Lately, I’ve been watching people in their lives, noticing the difference between those who are successful and happy, and those who are less so. It looks to me like the more successful ones have learned to surf their anxiety better. Not that they are more talented, or smarter – they are simply more able to show up every day and learn from their mistakes, which they court rather than try to avoid. They manage to keep inching forward, a little more each day. Perhaps this is what Woody Allen meant when he said “90% of success is just showing up.” Or Edison when he said “Genius is 1% inspiration and 99% perspiration.”
Just yesterday, I was talking to local luthier, Kenny Hill. We were in his shop where he was working on a copy of a 1856 Torres classical guitar. He was telling me about his process, and how the historical copies he made taught him the principles he used in his modern, experimental line of guitars. To make a long story short, he viewed the whole thing as one continuous mistake: he tried things and then, if he liked them, he tried to sell them. If they sold, he turned the design over the his assistants and they made them in bigger quantities. Sometimes he’d put a guitar away for months or years, thinking it was a lost cause only to take it off the shelf and be surprised by what was there. The whole process seemed to bemuse him, which fascinated me, because his guitars are highly prized by classical guitarists all over the world.
It got me to thinking about the things we show up for at work everyday: The tasks, the mission, the people. And about how all of them can lose their luster over time due to boredom or frustration. It’s painful to invest ourselves in something or someone and not get what we worked so hard for. So, like Kenny with a guitar that isn’t working, we put it away for awhile and focus our attention elsewhere. Kenny comes back to his “failed” guitars with curiosity and the soul of an inventor: what can I learn? Edgar Schein calls this “accessing your ignorance” and considers it a cornerstone of effective consulting.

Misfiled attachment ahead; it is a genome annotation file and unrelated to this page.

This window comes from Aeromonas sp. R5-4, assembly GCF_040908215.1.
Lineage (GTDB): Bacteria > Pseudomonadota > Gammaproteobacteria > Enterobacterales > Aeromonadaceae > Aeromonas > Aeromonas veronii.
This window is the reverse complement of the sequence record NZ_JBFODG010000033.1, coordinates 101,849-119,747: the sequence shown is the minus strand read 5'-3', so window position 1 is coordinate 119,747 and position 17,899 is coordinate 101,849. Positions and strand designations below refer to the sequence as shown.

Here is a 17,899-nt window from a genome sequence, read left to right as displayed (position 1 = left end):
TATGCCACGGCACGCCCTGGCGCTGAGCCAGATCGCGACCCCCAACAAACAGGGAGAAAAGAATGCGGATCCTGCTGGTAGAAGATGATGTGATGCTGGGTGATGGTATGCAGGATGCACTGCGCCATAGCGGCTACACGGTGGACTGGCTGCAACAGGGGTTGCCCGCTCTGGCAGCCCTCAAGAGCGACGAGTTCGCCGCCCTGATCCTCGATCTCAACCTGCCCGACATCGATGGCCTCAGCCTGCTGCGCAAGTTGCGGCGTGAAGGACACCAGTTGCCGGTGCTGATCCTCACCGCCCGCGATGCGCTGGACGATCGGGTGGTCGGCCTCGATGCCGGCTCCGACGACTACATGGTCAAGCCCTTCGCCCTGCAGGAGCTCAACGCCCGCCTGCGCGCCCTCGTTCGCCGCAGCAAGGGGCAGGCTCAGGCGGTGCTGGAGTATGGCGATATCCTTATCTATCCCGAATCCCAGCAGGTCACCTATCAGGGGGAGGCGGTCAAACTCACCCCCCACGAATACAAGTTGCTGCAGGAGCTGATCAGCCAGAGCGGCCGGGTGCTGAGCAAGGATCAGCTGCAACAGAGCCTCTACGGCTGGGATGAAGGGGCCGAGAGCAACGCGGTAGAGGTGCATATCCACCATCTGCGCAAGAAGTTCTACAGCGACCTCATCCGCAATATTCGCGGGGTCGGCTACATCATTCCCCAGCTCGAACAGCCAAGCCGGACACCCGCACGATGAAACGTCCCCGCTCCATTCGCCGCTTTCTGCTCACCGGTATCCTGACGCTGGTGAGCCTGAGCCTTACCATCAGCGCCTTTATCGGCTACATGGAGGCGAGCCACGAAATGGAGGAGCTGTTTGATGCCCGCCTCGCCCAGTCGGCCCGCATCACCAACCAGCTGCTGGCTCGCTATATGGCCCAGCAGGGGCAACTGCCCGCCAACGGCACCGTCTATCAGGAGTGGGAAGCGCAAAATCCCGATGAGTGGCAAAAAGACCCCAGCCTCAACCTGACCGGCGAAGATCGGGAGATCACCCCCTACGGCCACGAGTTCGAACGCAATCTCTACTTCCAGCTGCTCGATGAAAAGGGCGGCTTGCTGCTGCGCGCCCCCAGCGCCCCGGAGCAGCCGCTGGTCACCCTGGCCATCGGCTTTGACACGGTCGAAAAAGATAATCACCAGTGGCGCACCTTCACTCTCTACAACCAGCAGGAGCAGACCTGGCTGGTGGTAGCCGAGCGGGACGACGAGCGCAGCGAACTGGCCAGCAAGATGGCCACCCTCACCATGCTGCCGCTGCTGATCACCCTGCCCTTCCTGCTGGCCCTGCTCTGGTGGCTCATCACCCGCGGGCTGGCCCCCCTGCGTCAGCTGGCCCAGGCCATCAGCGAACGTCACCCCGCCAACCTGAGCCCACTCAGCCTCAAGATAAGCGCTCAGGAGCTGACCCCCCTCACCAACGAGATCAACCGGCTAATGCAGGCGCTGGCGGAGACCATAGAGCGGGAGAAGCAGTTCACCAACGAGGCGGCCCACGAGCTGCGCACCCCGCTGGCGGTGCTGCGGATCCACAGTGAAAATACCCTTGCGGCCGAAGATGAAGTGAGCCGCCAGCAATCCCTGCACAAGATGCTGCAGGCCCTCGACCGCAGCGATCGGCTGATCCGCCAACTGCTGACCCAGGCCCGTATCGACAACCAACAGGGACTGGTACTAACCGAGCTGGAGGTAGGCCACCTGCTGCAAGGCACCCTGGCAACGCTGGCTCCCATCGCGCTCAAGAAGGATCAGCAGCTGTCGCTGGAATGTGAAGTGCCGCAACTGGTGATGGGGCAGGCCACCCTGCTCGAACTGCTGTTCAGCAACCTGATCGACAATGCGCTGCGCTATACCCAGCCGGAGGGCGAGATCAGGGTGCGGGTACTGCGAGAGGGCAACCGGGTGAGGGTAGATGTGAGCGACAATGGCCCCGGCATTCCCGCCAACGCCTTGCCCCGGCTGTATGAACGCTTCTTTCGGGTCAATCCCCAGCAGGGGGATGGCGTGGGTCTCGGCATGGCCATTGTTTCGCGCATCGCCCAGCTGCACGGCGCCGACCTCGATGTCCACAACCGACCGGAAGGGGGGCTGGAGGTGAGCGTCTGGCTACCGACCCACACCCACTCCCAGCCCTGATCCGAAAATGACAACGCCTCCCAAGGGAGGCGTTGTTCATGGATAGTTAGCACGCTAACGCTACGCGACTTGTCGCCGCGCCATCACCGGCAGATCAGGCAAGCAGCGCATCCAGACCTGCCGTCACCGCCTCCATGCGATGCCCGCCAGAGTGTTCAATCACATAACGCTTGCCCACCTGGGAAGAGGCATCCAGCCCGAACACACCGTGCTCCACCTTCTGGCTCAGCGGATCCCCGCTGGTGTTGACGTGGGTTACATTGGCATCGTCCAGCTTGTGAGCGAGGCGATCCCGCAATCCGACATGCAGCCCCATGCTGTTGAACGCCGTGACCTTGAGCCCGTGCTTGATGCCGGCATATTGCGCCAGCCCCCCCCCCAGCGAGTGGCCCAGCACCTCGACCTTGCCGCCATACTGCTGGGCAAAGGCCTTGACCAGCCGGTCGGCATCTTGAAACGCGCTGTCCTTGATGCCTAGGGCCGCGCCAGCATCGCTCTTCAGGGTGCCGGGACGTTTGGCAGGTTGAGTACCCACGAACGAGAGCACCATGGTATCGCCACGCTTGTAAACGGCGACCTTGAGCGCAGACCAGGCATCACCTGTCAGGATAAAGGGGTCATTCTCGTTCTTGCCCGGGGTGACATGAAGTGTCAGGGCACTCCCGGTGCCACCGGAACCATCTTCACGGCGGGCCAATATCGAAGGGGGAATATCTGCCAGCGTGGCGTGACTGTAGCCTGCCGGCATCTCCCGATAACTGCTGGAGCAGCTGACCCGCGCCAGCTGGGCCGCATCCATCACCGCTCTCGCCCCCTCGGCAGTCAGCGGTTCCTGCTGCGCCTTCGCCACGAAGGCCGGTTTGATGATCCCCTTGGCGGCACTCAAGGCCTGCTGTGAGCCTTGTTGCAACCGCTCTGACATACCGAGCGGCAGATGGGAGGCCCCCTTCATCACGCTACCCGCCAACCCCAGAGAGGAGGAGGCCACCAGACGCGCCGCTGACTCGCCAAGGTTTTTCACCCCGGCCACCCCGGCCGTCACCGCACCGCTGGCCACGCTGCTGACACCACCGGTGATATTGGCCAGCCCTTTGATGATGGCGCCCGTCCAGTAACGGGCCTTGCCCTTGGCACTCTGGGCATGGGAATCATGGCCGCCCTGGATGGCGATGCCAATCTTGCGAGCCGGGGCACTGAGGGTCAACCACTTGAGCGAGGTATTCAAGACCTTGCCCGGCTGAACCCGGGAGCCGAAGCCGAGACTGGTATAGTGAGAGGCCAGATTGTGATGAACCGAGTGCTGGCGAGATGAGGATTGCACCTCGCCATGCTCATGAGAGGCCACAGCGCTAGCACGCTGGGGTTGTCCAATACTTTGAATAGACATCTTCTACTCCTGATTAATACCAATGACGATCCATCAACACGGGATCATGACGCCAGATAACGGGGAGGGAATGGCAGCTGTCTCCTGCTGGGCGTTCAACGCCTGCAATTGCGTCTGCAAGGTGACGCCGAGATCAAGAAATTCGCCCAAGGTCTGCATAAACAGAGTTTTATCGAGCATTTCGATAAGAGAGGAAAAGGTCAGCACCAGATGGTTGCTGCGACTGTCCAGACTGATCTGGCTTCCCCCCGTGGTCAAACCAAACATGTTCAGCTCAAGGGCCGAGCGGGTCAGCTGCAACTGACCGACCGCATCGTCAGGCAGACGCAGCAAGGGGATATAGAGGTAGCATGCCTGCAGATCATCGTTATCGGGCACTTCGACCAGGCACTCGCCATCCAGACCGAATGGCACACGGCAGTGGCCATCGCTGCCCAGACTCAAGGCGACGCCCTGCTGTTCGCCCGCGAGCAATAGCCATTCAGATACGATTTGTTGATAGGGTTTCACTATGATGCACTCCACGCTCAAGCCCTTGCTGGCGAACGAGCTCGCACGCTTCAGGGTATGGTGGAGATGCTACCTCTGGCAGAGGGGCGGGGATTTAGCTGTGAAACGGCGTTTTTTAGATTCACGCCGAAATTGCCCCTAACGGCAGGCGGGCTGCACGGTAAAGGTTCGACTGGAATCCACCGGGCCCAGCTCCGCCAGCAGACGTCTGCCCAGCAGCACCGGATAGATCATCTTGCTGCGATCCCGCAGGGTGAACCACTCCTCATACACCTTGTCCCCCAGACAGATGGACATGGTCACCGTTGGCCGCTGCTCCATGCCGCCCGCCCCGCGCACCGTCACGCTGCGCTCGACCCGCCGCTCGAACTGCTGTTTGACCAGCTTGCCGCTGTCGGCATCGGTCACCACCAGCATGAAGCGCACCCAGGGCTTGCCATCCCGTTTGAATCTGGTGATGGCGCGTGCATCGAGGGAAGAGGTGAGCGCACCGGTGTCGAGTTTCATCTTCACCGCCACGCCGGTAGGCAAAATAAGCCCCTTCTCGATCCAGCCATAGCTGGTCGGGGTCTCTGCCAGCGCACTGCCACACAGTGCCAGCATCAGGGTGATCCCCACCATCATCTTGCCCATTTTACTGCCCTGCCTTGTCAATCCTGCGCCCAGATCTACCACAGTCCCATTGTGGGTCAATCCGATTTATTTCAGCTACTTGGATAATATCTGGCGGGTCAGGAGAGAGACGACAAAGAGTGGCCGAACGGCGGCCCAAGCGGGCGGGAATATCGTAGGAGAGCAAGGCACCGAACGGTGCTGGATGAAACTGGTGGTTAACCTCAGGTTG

That got me thinking about how we stop showing up. How we decide the guitar, the person, the situation is a failure, and not worth further attention, and leave it on the shelf. The key seems to being willing to change our preconceptions and learn to approach our guitars – the situation or the people in our lives – differently. To approach from the perspective of what I don’t know, rather than all I’m certain of through previous painful experience. To let go of my wounded – and wounding – certainty.
I used to joke about combining these two quotes, “Follow your bliss” and “Ignorance is bliss,” saying if both are true, then following your ignorance must be surest path to bliss.